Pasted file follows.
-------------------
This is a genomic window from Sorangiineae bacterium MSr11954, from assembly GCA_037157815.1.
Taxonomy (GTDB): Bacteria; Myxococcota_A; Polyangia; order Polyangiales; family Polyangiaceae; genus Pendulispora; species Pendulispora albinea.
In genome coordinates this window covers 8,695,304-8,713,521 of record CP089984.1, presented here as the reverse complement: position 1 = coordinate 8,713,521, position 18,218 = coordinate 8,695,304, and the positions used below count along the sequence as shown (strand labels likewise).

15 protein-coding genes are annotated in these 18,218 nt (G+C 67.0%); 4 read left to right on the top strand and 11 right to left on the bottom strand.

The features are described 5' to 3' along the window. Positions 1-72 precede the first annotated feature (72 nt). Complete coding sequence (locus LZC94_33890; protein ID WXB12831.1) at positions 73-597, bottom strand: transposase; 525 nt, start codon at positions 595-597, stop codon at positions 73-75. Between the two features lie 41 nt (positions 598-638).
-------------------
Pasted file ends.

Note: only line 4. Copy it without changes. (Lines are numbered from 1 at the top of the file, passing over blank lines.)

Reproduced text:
15 protein-coding genes are annotated in these 18,218 nt (G+C 67.0%); 4 read left to right on the top strand and 11 right to left on the bottom strand.